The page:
By Curtis K. Shelburne
As daily we are seeing more ramifications of Hurricane Katrina’s devastation of the Gulf Coast, new dimensions of the disaster continue to impress themselves on our minds.
It is very hard to wrap your mind around such widespread devastation, but the pictures and sound-bytes just keep pouring in.
Wrecked homes and buildings everywhere.
Folks perched on rooftops.
Rescues still going on days after the catastrophic event.
Huge domed stadiums becoming huge anthills of newly-spawned homeless.
Families being separated.
Families being reunited.
Evacuees being relocated.
People wondering why such things happen.
People asking some good but tough questions that need to be asked.
People with lots of practice blaming the government blaming the government.
Politicians trying to give good answers.
Politicians trying to duck tough questions.
A really loud and foul-mouthed mayor.
Folks already playing the race card (when the far larger societal cracks are, as usual, much more economic and class-related than race-related).
The usual glory-hounds drawn to the media frenzy like flies to cow patties.
Quietly good people all over the country, people who just want to help and want no glory, donating money, food, clothing, and time to help salvage wrecked lives.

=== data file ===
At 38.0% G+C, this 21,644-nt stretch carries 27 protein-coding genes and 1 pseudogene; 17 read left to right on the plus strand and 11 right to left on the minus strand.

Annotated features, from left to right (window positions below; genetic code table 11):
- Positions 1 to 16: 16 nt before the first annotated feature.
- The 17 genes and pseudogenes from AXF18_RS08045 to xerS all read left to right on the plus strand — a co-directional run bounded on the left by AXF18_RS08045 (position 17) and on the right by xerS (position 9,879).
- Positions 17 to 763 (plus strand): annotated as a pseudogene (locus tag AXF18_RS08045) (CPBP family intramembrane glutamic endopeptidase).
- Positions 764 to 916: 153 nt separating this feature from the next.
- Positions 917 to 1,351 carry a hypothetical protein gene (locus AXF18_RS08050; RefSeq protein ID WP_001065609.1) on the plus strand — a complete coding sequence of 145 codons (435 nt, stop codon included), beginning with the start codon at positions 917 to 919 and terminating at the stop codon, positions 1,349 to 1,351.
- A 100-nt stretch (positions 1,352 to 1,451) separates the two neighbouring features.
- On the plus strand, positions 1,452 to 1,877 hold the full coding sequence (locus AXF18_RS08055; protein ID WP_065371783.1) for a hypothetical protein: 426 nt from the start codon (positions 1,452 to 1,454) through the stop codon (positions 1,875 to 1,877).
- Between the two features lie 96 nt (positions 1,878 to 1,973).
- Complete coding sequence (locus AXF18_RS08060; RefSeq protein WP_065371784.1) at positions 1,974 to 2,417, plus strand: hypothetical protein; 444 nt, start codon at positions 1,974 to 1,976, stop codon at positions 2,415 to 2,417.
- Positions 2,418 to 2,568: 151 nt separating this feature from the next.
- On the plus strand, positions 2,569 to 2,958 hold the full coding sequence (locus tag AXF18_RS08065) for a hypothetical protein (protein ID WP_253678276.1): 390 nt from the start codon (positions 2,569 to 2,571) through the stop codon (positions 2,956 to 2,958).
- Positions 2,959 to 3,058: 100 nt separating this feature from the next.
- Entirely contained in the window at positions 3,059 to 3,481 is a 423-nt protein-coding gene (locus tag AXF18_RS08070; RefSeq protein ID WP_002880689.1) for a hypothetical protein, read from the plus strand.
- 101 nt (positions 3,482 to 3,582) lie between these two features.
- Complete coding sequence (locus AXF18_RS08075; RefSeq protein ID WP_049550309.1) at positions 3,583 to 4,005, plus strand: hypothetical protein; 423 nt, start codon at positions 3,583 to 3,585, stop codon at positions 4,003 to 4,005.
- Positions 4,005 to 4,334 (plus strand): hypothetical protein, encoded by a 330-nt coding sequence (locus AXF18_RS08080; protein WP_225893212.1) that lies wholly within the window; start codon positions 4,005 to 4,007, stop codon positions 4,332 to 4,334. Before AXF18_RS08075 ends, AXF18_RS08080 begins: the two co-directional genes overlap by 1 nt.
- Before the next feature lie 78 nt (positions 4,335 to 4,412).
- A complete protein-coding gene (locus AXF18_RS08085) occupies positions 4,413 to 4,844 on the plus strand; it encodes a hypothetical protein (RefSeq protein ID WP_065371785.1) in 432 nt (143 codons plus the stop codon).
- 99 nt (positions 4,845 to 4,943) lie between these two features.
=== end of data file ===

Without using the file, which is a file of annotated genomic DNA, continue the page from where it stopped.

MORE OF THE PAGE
And even after the most pressing questions for so many are answered, questions like “Where do I get food today?” many, many more questions pile up higher than the water covering New Orleans. Questions like why, apart from understandable but irrational emotion, would anyone even consider rebuilding in the exact below-sea-level locations and situations where the same thing can and certainly will someday happen yet again?
Some of the questions I’d pondered were answered last evening and this morning by the news people.
How do you get cash when your bank’s closed and underwater? Is your credit card any good?
How can you find family members?
What about animals and pets?
Just how toxic is that water anyway?
And I still wonder, what about spiritual families? If you’re not really a serious part of one, you won’t even understand the question. But how hard it must be not just to know that the place where you worship is destroyed, but to have to wonder what’s happened to those you worship with who love you as much or more than your physical families. I pray that those spiritual families can get back together. In the meantime, I hope they learn what a truly large Christian family they have.